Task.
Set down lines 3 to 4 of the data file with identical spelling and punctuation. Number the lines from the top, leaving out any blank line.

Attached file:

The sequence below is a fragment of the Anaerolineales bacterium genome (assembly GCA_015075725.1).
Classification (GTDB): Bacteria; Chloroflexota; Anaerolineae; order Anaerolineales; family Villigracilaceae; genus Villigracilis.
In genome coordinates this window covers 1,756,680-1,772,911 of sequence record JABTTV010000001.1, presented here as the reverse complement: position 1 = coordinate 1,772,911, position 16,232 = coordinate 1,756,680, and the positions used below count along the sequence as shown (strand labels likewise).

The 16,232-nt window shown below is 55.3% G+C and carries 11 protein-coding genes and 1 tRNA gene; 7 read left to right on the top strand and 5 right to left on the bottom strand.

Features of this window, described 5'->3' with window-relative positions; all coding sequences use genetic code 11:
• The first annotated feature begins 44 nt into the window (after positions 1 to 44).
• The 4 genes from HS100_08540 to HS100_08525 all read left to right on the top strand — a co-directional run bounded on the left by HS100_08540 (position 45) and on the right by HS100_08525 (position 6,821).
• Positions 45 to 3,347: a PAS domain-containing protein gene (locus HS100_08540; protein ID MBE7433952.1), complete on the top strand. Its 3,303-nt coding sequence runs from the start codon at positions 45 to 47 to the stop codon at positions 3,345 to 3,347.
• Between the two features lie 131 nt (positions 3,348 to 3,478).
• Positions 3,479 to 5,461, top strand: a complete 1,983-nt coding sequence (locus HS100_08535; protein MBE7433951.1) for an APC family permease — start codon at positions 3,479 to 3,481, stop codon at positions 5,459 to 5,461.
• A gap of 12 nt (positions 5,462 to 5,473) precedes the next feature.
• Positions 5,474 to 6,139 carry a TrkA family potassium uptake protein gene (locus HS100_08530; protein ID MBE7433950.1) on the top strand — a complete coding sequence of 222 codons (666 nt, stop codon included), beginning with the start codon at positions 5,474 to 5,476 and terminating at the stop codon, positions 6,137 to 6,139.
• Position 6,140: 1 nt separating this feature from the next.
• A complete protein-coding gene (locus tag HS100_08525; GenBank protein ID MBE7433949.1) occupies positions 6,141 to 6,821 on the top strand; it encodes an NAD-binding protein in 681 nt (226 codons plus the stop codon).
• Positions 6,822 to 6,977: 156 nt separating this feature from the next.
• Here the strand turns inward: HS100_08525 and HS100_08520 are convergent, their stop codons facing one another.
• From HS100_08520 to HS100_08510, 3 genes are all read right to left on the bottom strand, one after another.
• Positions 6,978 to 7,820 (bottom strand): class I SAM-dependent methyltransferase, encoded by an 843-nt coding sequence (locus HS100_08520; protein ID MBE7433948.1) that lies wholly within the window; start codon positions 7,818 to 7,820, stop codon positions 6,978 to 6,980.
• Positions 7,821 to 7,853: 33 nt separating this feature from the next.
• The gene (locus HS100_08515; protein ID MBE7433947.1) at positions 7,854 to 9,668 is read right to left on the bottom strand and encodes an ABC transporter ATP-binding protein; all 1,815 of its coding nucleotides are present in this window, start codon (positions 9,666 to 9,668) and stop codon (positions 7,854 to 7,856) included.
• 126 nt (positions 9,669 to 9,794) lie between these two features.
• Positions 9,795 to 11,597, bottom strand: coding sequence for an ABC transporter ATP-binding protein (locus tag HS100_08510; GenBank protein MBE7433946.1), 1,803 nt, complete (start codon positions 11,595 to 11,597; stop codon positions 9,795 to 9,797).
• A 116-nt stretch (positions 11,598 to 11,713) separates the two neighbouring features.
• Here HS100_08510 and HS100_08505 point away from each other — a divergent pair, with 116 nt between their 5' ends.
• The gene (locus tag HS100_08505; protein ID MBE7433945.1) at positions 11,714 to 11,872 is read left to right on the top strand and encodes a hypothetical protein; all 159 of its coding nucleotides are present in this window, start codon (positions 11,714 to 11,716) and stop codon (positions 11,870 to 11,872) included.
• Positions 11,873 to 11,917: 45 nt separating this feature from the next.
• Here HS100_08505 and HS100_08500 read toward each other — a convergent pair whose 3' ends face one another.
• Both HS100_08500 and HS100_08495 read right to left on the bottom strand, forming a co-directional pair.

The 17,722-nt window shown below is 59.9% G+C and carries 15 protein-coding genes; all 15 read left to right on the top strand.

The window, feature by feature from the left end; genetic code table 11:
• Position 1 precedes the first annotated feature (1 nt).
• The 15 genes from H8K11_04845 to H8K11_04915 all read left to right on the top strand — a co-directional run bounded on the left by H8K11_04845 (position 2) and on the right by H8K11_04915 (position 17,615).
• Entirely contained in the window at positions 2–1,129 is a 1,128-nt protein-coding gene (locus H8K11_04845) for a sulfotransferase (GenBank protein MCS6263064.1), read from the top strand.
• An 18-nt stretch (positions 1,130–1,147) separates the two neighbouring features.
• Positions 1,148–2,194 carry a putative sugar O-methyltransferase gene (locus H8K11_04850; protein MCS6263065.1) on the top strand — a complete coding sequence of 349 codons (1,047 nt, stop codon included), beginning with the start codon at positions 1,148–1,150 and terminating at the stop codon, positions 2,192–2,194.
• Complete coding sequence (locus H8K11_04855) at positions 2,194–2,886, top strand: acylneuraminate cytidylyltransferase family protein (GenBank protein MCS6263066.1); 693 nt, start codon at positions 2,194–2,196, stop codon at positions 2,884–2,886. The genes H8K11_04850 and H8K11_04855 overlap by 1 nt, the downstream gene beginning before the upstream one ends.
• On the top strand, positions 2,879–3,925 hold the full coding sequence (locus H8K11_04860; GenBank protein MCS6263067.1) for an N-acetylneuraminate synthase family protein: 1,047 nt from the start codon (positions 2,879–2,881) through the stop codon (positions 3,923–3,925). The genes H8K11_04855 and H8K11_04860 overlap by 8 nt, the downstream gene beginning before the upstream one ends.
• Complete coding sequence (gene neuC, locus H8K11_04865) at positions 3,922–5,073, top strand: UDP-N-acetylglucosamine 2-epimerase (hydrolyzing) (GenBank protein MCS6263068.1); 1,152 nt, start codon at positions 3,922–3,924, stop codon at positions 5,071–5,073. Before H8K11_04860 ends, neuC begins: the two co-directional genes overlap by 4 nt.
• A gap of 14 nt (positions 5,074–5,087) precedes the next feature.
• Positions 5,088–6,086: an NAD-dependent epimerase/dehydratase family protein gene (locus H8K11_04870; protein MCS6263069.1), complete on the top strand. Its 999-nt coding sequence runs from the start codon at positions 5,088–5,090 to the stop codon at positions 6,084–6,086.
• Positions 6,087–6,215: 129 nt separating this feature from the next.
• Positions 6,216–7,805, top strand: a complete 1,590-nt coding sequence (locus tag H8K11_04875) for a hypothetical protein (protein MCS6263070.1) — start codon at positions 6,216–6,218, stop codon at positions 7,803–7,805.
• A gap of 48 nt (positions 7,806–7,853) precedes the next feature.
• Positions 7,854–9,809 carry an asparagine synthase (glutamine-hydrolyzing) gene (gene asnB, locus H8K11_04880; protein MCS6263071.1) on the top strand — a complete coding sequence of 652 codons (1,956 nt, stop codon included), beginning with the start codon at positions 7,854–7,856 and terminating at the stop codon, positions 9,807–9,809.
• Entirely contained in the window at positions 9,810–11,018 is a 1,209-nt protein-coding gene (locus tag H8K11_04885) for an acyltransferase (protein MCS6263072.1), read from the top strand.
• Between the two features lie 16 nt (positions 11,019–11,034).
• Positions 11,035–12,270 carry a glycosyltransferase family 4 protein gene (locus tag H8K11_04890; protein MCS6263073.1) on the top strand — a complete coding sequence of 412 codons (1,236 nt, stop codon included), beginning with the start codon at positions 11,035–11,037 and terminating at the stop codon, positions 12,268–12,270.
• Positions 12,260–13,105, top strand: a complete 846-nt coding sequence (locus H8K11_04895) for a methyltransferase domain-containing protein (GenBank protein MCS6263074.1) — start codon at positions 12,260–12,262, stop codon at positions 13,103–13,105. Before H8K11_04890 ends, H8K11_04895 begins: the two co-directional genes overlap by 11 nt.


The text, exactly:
In genome coordinates this window covers 1,756,680-1,772,911 of sequence record JABTTV010000001.1, presented here as the reverse complement: position 1 = coordinate 1,772,911, position 16,232 = coordinate 1,756,680, and the positions used below count along the sequence as shown (strand labels likewise).

The 16,232-nt window shown below is 55.3% G+C and carries 11 protein-coding genes and 1 tRNA gene; 7 read left to right on the top strand and 5 right to left on the bottom strand.